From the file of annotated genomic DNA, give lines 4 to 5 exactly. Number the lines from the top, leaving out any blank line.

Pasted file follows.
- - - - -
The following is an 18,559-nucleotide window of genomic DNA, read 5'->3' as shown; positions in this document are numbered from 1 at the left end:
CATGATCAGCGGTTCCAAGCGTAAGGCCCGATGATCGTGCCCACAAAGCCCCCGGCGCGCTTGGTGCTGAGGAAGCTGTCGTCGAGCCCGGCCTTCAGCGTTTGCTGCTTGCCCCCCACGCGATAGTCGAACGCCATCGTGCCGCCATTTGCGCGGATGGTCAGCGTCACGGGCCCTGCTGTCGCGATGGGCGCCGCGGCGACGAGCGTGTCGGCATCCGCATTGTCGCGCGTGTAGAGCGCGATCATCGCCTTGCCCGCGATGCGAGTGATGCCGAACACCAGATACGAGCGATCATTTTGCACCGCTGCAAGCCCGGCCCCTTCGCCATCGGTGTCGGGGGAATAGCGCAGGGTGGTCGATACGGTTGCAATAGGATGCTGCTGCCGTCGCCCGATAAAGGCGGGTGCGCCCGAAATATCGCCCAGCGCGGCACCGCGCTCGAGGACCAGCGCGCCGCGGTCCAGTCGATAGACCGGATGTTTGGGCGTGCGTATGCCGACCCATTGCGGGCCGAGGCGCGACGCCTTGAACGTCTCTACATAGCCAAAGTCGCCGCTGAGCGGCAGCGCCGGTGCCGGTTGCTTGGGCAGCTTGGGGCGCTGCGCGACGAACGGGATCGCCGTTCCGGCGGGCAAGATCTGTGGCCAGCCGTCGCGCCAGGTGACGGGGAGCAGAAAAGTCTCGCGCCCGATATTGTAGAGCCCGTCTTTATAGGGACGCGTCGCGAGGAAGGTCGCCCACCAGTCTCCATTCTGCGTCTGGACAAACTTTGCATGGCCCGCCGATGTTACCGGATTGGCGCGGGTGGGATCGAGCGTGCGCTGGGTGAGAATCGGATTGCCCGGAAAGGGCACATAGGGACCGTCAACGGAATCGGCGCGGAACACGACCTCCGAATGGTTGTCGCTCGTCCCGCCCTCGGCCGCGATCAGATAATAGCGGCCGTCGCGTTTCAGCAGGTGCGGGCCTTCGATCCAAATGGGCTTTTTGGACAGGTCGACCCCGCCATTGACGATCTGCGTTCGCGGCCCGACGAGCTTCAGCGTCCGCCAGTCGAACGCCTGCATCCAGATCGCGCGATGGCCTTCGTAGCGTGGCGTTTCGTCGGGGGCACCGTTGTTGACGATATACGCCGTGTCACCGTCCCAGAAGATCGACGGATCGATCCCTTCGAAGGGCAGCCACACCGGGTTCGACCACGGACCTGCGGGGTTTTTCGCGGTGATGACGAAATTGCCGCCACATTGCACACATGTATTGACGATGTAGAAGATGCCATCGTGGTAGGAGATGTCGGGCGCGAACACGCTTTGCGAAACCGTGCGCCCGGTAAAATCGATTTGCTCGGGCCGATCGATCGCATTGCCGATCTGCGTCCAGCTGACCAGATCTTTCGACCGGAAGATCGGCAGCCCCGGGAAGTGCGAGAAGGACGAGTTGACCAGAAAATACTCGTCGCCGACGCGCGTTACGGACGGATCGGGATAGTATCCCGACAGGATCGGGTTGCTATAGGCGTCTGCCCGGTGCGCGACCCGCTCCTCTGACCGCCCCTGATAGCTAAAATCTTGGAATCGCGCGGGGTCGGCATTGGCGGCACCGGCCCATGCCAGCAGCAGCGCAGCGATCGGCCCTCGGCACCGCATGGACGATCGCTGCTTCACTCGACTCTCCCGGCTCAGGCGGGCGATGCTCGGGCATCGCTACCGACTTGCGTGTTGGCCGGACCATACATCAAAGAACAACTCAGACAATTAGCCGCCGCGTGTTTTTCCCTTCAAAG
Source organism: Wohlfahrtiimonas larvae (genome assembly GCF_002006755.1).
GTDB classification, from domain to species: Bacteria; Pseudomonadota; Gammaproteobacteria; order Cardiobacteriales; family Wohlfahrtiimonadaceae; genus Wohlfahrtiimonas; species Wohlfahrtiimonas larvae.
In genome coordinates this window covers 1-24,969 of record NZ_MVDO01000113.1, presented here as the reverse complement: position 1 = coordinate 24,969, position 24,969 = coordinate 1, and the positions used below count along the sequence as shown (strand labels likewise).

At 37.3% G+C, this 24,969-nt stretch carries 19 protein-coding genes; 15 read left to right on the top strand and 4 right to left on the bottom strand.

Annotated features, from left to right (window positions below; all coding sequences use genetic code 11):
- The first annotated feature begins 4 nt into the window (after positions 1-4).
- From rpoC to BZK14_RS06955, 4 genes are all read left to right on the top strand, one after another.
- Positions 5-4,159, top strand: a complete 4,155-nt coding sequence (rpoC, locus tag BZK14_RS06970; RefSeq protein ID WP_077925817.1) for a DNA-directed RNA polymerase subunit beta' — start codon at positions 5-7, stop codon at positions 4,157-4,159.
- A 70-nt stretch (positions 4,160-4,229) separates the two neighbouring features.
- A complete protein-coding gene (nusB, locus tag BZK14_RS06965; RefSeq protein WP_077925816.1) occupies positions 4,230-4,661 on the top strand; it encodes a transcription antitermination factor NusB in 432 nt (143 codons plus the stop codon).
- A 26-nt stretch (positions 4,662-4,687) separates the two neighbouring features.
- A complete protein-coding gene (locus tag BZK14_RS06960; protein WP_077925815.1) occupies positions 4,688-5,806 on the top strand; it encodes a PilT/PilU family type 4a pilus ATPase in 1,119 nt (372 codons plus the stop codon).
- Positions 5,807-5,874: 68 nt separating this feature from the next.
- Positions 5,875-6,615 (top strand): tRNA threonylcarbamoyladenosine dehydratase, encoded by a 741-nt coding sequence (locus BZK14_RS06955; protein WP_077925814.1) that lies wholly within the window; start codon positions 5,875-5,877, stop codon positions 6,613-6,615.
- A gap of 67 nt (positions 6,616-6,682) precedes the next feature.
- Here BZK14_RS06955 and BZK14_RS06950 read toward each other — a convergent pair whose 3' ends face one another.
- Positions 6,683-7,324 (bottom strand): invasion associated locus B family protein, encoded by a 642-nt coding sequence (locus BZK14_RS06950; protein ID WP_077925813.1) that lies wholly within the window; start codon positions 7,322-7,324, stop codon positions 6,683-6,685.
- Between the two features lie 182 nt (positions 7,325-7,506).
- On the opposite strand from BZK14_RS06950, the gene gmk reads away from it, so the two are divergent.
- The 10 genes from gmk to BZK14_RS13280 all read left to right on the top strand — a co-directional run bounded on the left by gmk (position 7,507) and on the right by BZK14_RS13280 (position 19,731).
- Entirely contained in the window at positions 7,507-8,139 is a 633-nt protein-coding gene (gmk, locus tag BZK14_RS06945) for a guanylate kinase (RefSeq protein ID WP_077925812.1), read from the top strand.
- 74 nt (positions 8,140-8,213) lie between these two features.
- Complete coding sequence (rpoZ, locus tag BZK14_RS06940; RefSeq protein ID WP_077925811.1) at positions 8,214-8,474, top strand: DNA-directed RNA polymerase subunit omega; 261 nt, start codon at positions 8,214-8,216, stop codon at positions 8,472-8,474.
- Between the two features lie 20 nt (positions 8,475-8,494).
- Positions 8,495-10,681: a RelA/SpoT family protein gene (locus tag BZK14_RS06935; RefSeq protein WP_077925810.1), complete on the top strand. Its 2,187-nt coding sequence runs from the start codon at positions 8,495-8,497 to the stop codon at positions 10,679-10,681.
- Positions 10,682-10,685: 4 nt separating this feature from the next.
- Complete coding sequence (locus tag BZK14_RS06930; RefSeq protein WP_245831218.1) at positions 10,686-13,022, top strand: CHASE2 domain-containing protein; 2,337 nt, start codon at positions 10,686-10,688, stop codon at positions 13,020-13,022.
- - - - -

GTDB classification, from domain to species: Bacteria; Pseudomonadota; Gammaproteobacteria; order Cardiobacteriales; family Wohlfahrtiimonadaceae; genus Wohlfahrtiimonas; species Wohlfahrtiimonas larvae.
In genome coordinates this window covers 1-24,969 of record NZ_MVDO01000113.1, presented here as the reverse complement: position 1 = coordinate 24,969, position 24,969 = coordinate 1, and the positions used below count along the sequence as shown (strand labels likewise).